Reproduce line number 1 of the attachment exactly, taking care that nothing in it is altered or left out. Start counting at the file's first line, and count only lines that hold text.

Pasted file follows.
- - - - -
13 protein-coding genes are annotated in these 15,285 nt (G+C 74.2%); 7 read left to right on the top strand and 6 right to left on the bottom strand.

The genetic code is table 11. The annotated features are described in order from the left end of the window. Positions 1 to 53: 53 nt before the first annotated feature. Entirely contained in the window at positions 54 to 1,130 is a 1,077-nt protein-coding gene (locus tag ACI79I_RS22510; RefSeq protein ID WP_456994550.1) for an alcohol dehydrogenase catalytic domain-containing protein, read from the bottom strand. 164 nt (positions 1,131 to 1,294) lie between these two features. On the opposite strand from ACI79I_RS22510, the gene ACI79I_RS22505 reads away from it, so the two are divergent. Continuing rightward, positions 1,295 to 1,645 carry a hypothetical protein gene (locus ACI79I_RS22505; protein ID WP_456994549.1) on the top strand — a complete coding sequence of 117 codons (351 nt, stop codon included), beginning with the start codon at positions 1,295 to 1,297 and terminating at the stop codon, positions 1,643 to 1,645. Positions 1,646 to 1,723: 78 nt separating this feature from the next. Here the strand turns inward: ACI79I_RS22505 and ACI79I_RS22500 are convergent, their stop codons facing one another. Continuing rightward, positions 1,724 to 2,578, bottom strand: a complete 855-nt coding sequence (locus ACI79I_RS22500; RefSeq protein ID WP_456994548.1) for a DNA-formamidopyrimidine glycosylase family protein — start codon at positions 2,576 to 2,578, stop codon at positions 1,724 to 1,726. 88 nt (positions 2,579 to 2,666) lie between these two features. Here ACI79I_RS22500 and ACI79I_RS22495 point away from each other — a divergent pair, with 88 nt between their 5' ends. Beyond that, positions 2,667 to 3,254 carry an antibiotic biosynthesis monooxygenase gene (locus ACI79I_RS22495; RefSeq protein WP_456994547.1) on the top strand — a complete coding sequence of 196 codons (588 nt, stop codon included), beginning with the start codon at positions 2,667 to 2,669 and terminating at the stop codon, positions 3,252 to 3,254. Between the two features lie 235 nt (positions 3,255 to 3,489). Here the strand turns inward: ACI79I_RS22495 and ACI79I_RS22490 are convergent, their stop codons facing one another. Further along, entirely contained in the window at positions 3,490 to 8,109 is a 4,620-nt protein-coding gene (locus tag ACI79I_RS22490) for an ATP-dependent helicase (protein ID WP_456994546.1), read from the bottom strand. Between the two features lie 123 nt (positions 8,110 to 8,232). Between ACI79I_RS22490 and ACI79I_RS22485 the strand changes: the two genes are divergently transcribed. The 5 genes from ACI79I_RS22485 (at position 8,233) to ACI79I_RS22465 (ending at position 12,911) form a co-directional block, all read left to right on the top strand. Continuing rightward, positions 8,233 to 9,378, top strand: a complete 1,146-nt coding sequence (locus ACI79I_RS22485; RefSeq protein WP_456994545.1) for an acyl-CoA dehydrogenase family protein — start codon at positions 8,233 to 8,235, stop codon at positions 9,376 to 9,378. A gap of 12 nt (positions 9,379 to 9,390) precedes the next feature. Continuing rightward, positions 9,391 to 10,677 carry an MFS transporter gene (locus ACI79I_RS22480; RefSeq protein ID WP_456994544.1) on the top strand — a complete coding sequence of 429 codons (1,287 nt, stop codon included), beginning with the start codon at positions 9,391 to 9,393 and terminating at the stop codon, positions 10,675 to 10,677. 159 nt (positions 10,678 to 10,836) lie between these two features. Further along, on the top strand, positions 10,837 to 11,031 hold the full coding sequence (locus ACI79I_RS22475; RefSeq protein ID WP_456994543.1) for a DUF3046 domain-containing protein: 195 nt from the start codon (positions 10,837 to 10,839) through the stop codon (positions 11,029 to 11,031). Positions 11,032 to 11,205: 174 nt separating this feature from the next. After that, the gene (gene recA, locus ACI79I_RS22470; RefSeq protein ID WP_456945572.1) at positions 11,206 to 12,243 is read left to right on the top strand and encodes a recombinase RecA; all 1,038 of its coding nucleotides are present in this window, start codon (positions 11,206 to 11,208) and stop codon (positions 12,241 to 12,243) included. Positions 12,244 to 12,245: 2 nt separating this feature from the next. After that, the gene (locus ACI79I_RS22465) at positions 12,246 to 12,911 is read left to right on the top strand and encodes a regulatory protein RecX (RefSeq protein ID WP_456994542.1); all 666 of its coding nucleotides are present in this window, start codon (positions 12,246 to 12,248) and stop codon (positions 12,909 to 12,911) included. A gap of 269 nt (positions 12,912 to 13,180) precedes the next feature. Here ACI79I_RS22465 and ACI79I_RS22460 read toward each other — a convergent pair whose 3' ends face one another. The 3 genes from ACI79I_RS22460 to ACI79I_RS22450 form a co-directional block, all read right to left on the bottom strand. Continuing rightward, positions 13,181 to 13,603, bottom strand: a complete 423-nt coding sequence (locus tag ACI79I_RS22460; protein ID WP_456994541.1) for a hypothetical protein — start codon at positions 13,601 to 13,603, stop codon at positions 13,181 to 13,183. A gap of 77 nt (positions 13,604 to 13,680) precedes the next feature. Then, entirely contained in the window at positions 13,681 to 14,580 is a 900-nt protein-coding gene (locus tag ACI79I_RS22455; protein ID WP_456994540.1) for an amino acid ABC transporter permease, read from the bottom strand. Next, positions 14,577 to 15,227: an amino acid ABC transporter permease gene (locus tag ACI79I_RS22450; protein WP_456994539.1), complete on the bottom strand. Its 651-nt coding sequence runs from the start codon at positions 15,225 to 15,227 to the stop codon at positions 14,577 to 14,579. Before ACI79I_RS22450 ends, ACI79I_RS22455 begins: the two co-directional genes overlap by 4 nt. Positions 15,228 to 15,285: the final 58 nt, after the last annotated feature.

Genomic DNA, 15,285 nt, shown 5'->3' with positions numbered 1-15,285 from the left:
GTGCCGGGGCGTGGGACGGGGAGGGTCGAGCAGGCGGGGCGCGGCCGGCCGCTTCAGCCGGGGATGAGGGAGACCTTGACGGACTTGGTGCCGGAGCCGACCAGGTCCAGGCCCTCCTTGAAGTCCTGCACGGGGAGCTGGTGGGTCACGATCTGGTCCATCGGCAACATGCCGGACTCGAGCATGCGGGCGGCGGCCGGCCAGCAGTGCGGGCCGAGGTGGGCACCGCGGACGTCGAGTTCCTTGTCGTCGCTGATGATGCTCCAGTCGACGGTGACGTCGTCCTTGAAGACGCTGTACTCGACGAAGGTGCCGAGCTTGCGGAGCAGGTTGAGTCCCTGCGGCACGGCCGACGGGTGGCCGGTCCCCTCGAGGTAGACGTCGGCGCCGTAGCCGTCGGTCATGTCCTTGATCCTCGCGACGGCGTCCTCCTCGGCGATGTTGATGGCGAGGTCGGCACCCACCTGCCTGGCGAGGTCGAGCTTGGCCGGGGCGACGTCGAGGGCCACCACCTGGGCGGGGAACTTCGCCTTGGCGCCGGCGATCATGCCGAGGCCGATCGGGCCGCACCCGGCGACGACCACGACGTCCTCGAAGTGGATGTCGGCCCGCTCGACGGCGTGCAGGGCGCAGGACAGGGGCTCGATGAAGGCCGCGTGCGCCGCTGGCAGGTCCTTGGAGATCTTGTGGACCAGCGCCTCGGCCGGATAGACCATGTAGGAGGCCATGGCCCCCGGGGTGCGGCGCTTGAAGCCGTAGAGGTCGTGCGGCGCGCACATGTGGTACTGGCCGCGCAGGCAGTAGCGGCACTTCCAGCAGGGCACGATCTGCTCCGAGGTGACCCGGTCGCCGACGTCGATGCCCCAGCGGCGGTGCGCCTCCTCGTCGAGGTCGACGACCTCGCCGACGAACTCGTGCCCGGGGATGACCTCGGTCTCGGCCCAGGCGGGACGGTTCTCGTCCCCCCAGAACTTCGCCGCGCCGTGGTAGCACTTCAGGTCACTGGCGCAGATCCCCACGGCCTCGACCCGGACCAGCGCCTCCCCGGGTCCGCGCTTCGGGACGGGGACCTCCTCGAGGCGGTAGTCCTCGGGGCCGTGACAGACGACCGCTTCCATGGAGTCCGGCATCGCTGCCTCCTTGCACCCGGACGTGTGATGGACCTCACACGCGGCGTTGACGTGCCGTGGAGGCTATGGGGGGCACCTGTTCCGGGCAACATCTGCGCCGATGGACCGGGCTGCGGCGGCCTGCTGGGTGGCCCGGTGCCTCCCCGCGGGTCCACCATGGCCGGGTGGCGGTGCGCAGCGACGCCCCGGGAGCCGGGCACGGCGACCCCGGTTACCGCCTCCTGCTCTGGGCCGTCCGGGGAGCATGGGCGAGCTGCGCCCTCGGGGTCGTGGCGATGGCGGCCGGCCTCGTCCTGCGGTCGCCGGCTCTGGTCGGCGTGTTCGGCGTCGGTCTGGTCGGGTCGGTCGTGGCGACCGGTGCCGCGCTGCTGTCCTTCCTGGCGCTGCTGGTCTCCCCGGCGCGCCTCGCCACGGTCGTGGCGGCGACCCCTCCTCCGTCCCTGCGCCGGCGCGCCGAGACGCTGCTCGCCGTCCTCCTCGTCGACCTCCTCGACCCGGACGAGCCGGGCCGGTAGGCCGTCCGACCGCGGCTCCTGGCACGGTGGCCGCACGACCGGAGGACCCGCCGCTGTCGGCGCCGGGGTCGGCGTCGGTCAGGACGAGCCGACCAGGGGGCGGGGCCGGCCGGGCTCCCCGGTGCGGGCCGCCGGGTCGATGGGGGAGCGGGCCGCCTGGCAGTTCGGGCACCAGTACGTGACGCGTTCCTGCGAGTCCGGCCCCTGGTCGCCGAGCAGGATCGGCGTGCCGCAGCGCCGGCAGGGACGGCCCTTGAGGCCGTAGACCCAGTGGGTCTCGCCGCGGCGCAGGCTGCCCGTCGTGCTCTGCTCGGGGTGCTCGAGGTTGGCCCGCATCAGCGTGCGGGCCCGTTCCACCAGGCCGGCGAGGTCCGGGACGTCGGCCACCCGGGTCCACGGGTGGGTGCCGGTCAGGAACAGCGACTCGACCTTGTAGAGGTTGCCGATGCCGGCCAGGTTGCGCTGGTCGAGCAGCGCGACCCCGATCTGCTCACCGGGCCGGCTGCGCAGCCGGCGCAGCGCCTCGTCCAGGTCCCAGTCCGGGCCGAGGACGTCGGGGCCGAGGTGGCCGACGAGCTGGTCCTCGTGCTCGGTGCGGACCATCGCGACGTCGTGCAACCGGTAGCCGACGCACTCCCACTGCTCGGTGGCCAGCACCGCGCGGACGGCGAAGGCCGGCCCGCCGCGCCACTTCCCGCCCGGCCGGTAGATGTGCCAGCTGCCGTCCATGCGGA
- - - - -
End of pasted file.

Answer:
13 protein-coding genes are annotated in these 15,285 nt (G+C 74.2%); 7 read left to right on the top strand and 6 right to left on the bottom strand.